When I look back at my formative years from middle school leading into the beginning of high school, a tenderness fills my heart. I cringe a bit too, but mostly I smile — something I didn’t do too much of during that time, either for fear of shattering my image or because I hated my smile I can’t be sure. Surely I am not alone in these sentiments. As much as I refused to self-identify as such, I can retroactively say that I was an emo kid: Super skinny jeans, band tees, thick-rimmed glasses, straightened hair, ennui and all.

But where I can reflect fondly on these years now, a deeply wedged and excruciating embarrassment occupied my thoughts in the years that followed that phase. Nobody, save for the kids you saw on YouTube in 2007, proudly claimed to be emo, least of all pimple-faced 13-year-olds who borrowed their mothers’ straighteners at 6 in the morning and championed the platitudinous idea of individuality over societally enforced labels. I even started listening to T.I. and Lil Wayne in an attempt to prove that I wasn’t emo, something I do now, only now I do it because I actually like the music instead of trying to deflect ridicule.

The tides of popular culture wax and wane in mysterious ways, and recent years have seen emo music and its accompanying subculture evolve from punchline to legacy. The origins of this shift aren’t clean-cut, but early mainstream pop-punk and pseudo-emo bands like post-“Take This To Your Grave” Fall Out Boy, Panic! At the Disco and Paramore have played substantial roles in the evolution of the music genre.

Long before Gerard Way would birth a surge of emo tweens with their seminal “Three Cheers for Sweet Revenge” record, before kids would stumble upon Chiodos and Scary Kids Scaring Kids on YouTube and be introduced to screamo and post-hardcore, emo was aggressively antithetical to its contemporary pop-influenced iteration.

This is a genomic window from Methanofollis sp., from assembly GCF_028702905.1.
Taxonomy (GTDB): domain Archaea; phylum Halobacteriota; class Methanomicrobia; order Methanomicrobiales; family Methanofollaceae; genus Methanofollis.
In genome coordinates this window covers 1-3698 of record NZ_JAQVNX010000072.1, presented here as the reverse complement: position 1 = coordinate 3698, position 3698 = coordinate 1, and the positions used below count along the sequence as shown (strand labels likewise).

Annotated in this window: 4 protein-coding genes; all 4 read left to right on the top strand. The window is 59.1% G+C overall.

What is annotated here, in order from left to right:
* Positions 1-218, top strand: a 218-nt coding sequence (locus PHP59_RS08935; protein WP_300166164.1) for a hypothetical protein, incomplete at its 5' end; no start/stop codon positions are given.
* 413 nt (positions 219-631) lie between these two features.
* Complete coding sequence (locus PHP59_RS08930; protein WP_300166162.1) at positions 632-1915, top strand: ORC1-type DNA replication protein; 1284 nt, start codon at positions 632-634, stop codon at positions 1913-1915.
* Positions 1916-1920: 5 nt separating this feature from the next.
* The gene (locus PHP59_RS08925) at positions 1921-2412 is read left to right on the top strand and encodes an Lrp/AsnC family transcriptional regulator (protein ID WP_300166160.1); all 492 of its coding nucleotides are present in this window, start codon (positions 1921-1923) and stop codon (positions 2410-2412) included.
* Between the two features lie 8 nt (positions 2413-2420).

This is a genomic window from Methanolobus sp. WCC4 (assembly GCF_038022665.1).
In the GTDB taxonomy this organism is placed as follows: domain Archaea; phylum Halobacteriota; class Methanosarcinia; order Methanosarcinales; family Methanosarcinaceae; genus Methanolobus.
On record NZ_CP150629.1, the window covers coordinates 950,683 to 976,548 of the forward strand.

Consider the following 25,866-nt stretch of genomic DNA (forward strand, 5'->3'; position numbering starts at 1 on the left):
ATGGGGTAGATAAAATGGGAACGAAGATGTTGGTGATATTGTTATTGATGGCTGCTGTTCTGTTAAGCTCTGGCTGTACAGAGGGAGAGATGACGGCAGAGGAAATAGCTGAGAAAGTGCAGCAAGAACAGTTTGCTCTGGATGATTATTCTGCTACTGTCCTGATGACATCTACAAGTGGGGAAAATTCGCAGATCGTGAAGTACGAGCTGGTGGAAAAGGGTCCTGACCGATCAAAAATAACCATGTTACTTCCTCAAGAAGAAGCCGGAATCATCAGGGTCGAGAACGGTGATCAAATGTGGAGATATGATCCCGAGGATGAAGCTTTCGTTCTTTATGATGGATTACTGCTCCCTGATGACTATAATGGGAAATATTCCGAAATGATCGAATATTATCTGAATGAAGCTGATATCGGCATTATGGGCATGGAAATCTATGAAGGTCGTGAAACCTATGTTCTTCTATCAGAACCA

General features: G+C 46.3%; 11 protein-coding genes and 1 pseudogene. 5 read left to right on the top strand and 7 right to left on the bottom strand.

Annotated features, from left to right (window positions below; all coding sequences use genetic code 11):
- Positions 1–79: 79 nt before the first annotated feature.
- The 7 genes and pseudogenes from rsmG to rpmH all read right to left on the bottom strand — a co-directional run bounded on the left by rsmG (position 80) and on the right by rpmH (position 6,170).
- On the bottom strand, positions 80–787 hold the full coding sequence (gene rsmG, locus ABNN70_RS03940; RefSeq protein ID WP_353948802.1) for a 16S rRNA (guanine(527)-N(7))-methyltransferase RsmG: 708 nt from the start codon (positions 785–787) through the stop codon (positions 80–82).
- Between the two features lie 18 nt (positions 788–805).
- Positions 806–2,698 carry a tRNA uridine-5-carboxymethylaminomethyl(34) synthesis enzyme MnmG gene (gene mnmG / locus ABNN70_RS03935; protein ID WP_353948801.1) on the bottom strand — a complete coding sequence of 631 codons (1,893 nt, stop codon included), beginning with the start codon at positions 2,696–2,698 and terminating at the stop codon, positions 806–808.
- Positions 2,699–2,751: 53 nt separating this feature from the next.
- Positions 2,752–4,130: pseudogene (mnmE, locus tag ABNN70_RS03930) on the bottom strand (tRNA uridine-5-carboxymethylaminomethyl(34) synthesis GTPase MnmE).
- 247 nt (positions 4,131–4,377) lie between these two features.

Courtesy of Dischord Records

It’s been documented to the point of banality that Rites of Spring are the forefathers of emo music, but as Thomas Lloyd of the band Northvia points out, “what one person defines as ‘emo’ is not to the next, it all depends on the point of view.” Is emo a genre defined by its technical features, which itself varies from band to band? Compare the gleam of the guitars on American Football’s “Never Meant” to the blitz of Joyce Manor’s “Orange Julius;” contrast Britty Drake of Pity Sex’s hushed delivery on “Drawstring” versus Billy Talent’s Ben Kowalewicz’s screaming on “Line & Sinker.” Or more broadly, is emo an ethos characterized by emotional sincerity and dejection? All answers seemingly result in contradiction, though the latter answer continually feels more correct when artists associated with the term come under closer scrutiny.

To make a sweeping generalization about all types of music, it’s fair to state that expressing emotion and personal strife isn’t a novelty that emo alone embodies, but its grueling emphasis on sadness and isolation are what make it noteworthy.

From D.C. basements to suburban bedrooms, emo’s gradual ascendence out of obscurity inevitably came with the cost of sterility and integration with other genres. Fate meted out the former consequence in the form of some radio-friendly hits and, eventually, shit-tier derivatives that would gain cult followings through the internet (nature gives and she takes). More excitingly, musicians outside of rock subgenres would develop their own sounds inspired by emo’s emotionally bare ethos.